For the past year, I’ve been pursuing my long-time desire to put a band together. Finally.
Finally I say because this project has been kicking around in my brain for about 10 years now: A band to play my original compositions. The pieces are all in place and now the fun begins!...Right?
As I go through this process, I come across these wonderful – yet uncomfortable – situations that expose the most vulnerable aspects of my musicianship. Some are frustrating and some are humorous, but all are fixable with the right attitude and the motivation to make it happen.
Seven Helpful Tips to Forming a Band… lessons learned
Just like an athlete training for a high-profile sporting event, you need to step up your game with regards to your playing. This means refining your performance by smoothing out all of the rough edges possibly caused by busy schedules, unbalanced practice routines, and/or inconsistent practice sessions.
Whatever the cause, it’s time to bring your “A” game, put your nose to the grindstone, give it some elbow grease and other fun colloquialisms. This increased time with your instrument can only arm you with the tools to make your musical vision a reality.
Recording yourself is a fantastic way of gaining some perspective on many aspects of your performance and interpretation. This also provides a way for you to collect feedback from others (if that kind of thing matters to you...).
Practice is related to everything we do (and don’t do) as musicians.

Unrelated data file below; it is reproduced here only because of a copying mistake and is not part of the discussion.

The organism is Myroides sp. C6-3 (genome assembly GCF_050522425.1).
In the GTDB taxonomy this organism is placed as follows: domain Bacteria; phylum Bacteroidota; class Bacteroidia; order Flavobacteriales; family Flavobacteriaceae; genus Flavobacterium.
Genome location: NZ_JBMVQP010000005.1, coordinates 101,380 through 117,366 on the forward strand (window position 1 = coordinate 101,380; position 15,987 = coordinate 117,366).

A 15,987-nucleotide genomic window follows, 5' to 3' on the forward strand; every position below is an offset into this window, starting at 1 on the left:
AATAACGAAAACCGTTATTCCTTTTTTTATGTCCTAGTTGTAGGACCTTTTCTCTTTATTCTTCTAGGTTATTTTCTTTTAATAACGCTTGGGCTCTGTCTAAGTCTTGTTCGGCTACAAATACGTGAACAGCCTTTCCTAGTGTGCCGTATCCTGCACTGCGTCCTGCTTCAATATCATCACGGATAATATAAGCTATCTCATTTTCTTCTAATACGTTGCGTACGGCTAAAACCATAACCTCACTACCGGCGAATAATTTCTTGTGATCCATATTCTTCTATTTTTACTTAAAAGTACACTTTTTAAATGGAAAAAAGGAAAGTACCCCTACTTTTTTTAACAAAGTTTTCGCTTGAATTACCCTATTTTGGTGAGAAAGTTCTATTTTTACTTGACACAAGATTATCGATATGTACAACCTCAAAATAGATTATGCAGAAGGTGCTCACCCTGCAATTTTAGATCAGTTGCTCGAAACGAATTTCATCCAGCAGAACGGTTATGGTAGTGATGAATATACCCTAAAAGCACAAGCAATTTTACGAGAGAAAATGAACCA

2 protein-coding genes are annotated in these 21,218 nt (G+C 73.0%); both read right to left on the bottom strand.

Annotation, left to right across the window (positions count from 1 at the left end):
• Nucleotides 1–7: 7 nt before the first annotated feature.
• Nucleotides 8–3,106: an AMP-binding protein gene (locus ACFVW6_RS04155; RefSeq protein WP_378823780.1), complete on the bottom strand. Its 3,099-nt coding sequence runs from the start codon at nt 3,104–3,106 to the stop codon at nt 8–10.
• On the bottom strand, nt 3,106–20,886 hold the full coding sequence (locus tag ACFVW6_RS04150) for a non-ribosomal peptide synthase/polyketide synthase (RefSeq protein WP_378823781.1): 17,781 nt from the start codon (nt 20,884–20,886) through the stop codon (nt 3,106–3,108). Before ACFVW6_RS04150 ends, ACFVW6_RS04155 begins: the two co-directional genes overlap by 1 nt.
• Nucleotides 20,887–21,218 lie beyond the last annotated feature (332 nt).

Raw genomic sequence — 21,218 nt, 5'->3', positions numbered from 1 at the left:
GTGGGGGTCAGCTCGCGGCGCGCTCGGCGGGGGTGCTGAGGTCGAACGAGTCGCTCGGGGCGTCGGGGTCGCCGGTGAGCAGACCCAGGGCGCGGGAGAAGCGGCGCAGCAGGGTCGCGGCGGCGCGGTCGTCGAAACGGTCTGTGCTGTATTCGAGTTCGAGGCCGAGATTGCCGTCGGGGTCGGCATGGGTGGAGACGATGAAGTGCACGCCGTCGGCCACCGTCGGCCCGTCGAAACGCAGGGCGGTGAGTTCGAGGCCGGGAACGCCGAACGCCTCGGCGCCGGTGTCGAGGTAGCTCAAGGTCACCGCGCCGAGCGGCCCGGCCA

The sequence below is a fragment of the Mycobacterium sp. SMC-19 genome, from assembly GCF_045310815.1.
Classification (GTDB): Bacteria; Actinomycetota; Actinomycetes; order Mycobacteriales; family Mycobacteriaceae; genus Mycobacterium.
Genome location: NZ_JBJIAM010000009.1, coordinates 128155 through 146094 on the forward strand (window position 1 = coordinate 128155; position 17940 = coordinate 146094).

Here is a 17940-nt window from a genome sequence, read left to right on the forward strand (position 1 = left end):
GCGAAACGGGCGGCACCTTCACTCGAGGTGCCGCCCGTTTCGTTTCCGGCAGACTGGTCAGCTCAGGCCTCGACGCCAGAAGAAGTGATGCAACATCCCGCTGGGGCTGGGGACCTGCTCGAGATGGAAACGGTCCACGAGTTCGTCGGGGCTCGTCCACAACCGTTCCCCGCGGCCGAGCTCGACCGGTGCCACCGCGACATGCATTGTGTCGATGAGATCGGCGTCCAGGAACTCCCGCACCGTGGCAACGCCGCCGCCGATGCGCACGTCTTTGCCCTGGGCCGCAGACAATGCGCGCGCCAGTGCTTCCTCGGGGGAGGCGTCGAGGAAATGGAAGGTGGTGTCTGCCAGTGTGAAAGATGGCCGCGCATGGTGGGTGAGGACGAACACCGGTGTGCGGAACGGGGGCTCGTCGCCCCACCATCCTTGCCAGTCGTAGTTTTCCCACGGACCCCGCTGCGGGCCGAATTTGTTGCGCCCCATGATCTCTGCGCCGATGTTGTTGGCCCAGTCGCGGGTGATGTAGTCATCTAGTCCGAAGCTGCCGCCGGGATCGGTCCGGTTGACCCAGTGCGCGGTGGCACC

2. Learn your music
I know that may sound a little funny, but I can’t stress how important it is to really know your tunes. It can get a bit frustrating and even a little embarrassing when asked about aspects of a tune that you’re unfamiliar with – especially if you wrote it!
But wait! This goes beyond just “knowing” your music – the notes, key, chords, rhythm, blah, blah, blah. I’m referring to getting inside the song and figuring out how YOU are going to make YOUR statement of YOUR song unique and musical. This means practicing all of the nuances that make listening to a great guitar performance inspiring.
This attention to detail will you help you better understand the musical context for the song. What kind of style is it interpreted to be? How fast? Who will/can play it?
3. Pick your group
The right chemistry of not only personalities but abilities and musical style is crucial to the formation of a successful band – a band that successfully makes good music.
This was a big stumbling block for me. I desperately wanted to start a group – but where do I start? Granted – I work at a music school so the question of where to find musicians wasn’t so much the problem as who is going to be the right fit.
Originally, the musicians I chose to join me were some of the best guys around. I mean, these guys are monsters on their instruments! Intimidating at first I must admit. Unfortunately, for all of the skill in the hands of these fine musicians – I had the wrong concept for these songs. It wasn’t working for me musically – super disappointing.